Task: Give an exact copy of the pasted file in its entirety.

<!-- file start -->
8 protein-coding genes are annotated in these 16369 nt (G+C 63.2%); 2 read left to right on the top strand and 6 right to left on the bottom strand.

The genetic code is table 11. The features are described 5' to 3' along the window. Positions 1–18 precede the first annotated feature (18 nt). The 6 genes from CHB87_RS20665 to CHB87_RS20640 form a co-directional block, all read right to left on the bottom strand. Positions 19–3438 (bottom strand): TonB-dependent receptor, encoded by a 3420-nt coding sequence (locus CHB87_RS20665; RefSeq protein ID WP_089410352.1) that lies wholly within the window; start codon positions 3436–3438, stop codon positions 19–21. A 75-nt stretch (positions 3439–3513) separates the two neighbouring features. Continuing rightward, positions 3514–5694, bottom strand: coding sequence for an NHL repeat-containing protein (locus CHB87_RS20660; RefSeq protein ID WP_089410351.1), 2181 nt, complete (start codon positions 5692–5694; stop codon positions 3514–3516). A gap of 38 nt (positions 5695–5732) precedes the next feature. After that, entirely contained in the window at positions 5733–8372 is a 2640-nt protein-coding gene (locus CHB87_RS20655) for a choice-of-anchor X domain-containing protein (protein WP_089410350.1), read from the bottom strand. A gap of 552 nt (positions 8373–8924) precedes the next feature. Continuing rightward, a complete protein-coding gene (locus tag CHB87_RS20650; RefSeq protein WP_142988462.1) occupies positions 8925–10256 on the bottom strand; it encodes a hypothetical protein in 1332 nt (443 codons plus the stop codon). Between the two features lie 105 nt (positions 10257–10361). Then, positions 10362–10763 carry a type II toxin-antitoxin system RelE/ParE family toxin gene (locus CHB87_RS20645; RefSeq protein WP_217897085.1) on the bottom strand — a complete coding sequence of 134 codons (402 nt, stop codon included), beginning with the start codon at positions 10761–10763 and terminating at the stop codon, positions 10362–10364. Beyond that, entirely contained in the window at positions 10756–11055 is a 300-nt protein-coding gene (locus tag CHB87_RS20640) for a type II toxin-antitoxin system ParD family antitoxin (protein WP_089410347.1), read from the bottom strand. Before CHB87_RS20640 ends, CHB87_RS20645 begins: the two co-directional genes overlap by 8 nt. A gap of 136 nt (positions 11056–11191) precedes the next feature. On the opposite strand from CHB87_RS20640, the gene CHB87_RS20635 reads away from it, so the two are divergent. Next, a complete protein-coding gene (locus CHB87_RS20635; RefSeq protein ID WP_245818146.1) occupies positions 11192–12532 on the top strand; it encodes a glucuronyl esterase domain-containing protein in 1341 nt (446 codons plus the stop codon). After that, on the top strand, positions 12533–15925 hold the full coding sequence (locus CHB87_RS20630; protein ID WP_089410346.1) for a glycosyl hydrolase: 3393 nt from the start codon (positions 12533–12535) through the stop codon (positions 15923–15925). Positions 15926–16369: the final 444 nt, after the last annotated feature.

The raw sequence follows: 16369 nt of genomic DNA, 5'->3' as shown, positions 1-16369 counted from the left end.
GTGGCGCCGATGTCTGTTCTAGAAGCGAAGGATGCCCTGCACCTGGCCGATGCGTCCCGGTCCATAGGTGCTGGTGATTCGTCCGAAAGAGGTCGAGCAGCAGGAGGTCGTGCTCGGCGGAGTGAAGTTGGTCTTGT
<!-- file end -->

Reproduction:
8 protein-coding genes are annotated in these 16369 nt (G+C 63.2%); 2 read left to right on the top strand and 6 right to left on the bottom strand.

The genetic code is table 11. The features are described 5' to 3' along the window. Positions 1–18 precede the first annotated feature (18 nt). The 6 genes from CHB87_RS20665 to CHB87_RS20640 form a co-directional block, all read right to left on the bottom strand. Positions 19–3438 (bottom strand): TonB-dependent receptor, encoded by a 3420-nt coding sequence (locus CHB87_RS20665; RefSeq protein ID WP_089410352.1) that lies wholly within the window; start codon positions 3436–3438, stop codon positions 19–21. A 75-nt stretch (positions 3439–3513) separates the two neighbouring features. Continuing rightward, positions 3514–5694, bottom strand: coding sequence for an NHL repeat-containing protein (locus CHB87_RS20660; RefSeq protein ID WP_089410351.1), 2181 nt, complete (start codon positions 5692–5694; stop codon positions 3514–3516). A gap of 38 nt (positions 5695–5732) precedes the next feature. After that, entirely contained in the window at positions 5733–8372 is a 2640-nt protein-coding gene (locus CHB87_RS20655) for a choice-of-anchor X domain-containing protein (protein WP_089410350.1), read from the bottom strand. A gap of 552 nt (positions 8373–8924) precedes the next feature. Continuing rightward, a complete protein-coding gene (locus tag CHB87_RS20650; RefSeq protein WP_142988462.1) occupies positions 8925–10256 on the bottom strand; it encodes a hypothetical protein in 1332 nt (443 codons plus the stop codon). Between the two features lie 105 nt (positions 10257–10361). Then, positions 10362–10763 carry a type II toxin-antitoxin system RelE/ParE family toxin gene (locus CHB87_RS20645; RefSeq protein WP_217897085.1) on the bottom strand — a complete coding sequence of 134 codons (402 nt, stop codon included), beginning with the start codon at positions 10761–10763 and terminating at the stop codon, positions 10362–10364. Beyond that, entirely contained in the window at positions 10756–11055 is a 300-nt protein-coding gene (locus tag CHB87_RS20640) for a type II toxin-antitoxin system ParD family antitoxin (protein WP_089410347.1), read from the bottom strand. Before CHB87_RS20640 ends, CHB87_RS20645 begins: the two co-directional genes overlap by 8 nt. A gap of 136 nt (positions 11056–11191) precedes the next feature. On the opposite strand from CHB87_RS20640, the gene CHB87_RS20635 reads away from it, so the two are divergent. Next, a complete protein-coding gene (locus CHB87_RS20635; RefSeq protein ID WP_245818146.1) occupies positions 11192–12532 on the top strand; it encodes a glucuronyl esterase domain-containing protein in 1341 nt (446 codons plus the stop codon). After that, on the top strand, positions 12533–15925 hold the full coding sequence (locus CHB87_RS20630; protein ID WP_089410346.1) for a glycosyl hydrolase: 3393 nt from the start codon (positions 12533–12535) through the stop codon (positions 15923–15925). Positions 15926–16369: the final 444 nt, after the last annotated feature.

The raw sequence follows: 16369 nt of genomic DNA, 5'->3' as shown, positions 1-16369 counted from the left end.
GTGGCGCCGATGTCTGTTCTAGAAGCGAAGGATGCCCTGCACCTGGCCGATGCGTCCCGGTCCATAGGTGCTGGTGATTCGTCCGAAAGAGGTCGAGCAGCAGGAGGTCGTGCTCGGCGGAGTGAAGTTGGTCTTGT